One Health Minor
One Health is an emerging discipline that addresses the growing and interconnected health challenges for humans, wildlife and the environment. The minor in One Health is an interdisciplinary course of study with components in both the sciences and humanities. The program is designed to give students a solid foundation in problem solving, critical thinking and communication. The minor requires a minimum of 25 total hours to complete, although some of these credits will also serve to meet General Education Requirements.
Required Courses for the One Health Minor
- ONE 196
Introduction to One Health2 Credits
- ONE 295/495
One Health Research2+ credits
Can take multiple times with a minimum of 2 semesters participation required.
- ONE XXX
One Health Seminar0 Credits
Minimum of 2 semesters.
- ONE 421
Conservation Medicine3 Credits
Choose 2 courses from each of 3 cores. (18 – 19 credit hours)
- BIO 203
Science and Society3 credits
An introductory course examining the history of science and technology, with an emphasis in modern science, as well as the philosophy of scientific and technological
thought. This course will also explore the reciprocal effects of science on society and society on science. This course has been approved to meet the Mission Core II and Writing Intensive General Education Requirements.
- BIO 230
Conservation Biology3 credits
A course exploring the conservation of biodiversity based
on principles of ecology, evolution and population
genetics. The course will focus on current threats to
biodiversity as well as population dynamics and stability,
endangered species approaches, habitat fragmentation,
population management and the complexities of science based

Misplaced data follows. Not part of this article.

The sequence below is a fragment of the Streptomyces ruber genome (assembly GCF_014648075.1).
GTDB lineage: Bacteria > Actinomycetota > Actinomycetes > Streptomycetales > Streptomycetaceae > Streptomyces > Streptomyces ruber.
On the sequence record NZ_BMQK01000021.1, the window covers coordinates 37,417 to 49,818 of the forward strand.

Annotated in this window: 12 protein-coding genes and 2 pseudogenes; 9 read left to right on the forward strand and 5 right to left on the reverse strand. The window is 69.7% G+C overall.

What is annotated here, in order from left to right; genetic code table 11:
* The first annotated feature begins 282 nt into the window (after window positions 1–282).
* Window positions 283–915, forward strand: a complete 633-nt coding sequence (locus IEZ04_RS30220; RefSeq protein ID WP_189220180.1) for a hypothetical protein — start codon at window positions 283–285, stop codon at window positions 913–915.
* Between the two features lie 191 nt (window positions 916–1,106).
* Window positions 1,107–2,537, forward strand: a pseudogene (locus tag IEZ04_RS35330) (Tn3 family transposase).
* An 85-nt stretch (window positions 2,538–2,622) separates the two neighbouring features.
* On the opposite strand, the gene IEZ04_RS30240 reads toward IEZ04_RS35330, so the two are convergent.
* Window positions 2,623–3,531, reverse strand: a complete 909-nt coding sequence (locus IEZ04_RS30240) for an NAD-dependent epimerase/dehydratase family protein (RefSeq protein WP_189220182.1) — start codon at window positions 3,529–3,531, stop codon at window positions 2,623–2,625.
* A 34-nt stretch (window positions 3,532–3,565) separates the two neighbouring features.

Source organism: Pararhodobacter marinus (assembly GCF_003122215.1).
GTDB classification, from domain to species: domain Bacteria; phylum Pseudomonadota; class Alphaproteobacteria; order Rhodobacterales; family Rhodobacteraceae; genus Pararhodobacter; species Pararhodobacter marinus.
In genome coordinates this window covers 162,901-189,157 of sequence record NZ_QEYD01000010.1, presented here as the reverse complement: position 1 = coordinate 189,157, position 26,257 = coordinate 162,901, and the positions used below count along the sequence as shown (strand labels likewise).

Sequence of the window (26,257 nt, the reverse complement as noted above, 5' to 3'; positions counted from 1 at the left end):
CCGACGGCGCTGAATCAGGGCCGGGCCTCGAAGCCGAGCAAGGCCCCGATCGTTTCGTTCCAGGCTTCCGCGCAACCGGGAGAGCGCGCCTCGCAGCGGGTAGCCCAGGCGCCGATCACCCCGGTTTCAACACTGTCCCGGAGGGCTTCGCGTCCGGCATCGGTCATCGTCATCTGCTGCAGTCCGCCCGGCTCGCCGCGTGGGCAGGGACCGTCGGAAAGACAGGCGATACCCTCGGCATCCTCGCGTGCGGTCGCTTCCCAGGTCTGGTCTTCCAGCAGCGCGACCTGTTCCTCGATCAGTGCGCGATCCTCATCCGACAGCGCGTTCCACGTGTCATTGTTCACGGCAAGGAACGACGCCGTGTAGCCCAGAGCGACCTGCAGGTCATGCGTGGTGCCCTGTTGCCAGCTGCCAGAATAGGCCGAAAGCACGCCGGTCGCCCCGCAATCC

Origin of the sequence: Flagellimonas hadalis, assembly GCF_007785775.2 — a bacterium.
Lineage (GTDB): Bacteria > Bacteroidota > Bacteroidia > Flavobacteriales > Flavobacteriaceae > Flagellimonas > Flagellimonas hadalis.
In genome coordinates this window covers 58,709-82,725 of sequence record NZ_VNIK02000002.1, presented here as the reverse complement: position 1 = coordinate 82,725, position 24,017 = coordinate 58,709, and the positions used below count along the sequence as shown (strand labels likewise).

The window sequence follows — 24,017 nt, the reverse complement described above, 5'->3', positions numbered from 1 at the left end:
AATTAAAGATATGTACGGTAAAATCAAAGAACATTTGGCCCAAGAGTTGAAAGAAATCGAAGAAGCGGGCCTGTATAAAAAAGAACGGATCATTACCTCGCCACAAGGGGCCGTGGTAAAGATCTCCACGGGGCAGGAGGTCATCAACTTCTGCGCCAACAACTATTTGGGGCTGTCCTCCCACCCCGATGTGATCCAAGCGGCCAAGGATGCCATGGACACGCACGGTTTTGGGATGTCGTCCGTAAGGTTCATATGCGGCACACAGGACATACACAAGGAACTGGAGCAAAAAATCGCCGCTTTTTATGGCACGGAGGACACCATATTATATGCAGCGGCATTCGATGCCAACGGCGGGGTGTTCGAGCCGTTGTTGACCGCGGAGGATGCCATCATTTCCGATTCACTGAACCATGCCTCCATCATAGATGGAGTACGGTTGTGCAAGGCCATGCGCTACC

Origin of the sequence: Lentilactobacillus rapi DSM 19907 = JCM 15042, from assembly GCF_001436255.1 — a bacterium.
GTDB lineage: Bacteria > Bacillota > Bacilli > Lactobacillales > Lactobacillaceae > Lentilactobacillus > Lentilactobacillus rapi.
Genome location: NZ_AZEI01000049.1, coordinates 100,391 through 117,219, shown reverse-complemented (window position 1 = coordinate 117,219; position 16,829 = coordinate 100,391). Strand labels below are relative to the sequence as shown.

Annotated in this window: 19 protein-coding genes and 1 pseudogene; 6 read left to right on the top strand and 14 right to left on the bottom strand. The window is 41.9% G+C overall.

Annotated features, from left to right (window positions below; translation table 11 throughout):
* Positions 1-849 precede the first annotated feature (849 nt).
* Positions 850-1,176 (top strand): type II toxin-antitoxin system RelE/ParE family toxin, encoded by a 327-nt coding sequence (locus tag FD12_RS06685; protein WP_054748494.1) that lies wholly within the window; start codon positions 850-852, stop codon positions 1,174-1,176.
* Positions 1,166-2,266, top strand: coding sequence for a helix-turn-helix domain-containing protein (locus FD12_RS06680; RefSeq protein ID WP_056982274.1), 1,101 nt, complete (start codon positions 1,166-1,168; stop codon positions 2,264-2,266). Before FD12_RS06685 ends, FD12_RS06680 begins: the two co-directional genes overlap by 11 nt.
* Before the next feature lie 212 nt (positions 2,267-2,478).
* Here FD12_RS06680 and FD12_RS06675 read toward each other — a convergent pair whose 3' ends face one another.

conservation strategies. This course will use
lecture, discussion and readings of case studies.
Prerequisites: BIO 114; BIO 212; BIO 204; BIO 271.
- BIO 250
Microbiology with Lab4 credits
A general course with emphasis on classification, physiology, and pathology of microorganisms. Prerequisites: CHM 106 or CHM 128 (may be taken
- BIO 271
Field Ecology4 credits
Introduction to field research techniques; Exploration of
interactions among living and nonliving things within
local natural resources; Identification of local flora and
fauna; One hour of lecture and three hours of fieldwork at
specified locations offsite weekly. Prerequisites: BIO114
and MTH 150 with C or better, or approval of department
- BIO 320
Evolutionary Biology3 credits
This course examines the basic processes and patterns of
evolution: natural selection, evolutionary genetics, the
analysis of adaptation, the phylogeny of life, the fossil
record, molecular evolution, macroevolution and
speciation; as well as an evaluation of current
evolutionary issues. Prerequisites: BIO 114; BIO 212.
- BIO 322
Introductory course which covers the basic concepts of
antibody-mediated and cell-mediated immunity. Recent
advances in the field will be emphasized from basic
scientific and clinical perspectives. Prerequisites:
Introductory biology course; BIO 114; BIO 250; CHM
- BIO 325
Disease Ecology3 credits
This is an introductory course in the area of infectious
diseases. It will introduce principles of disease
transmission, zoonotic disease, and basic epidemiological
strategies and principles employed in the area of public
health. Prerequisites: BIO 114; BIO 204; BIO 250; BIO
322, and MTH 125 or MTH 115.
- ENG 203
Writing for Social Justice3 Credits
- COM 260
Media, Technology, and Culture3 credits
An introduction to theory and research focused on traditional and new media and communication technologies. Students will take a critical look at how media, technology and culture impact one another by exploring topics that can include media ideology and representation, media influence, globalization, digital divides, and new media activism.
- COM 295
This course will introduce students to persuasion theory and research. Students will examine the psychology behind persuasion, the ethics of persuasion, persuasive strategies and appeals, and how persuasion operates in a variety of contexts. During Presidential election years, this course may be offered as Political Persuasion.
- COM 240
Intercultural Communication3 credits
Focuses on communication that occurs between
individuals who come from different cultural
backgrounds. Students will be presented with a model for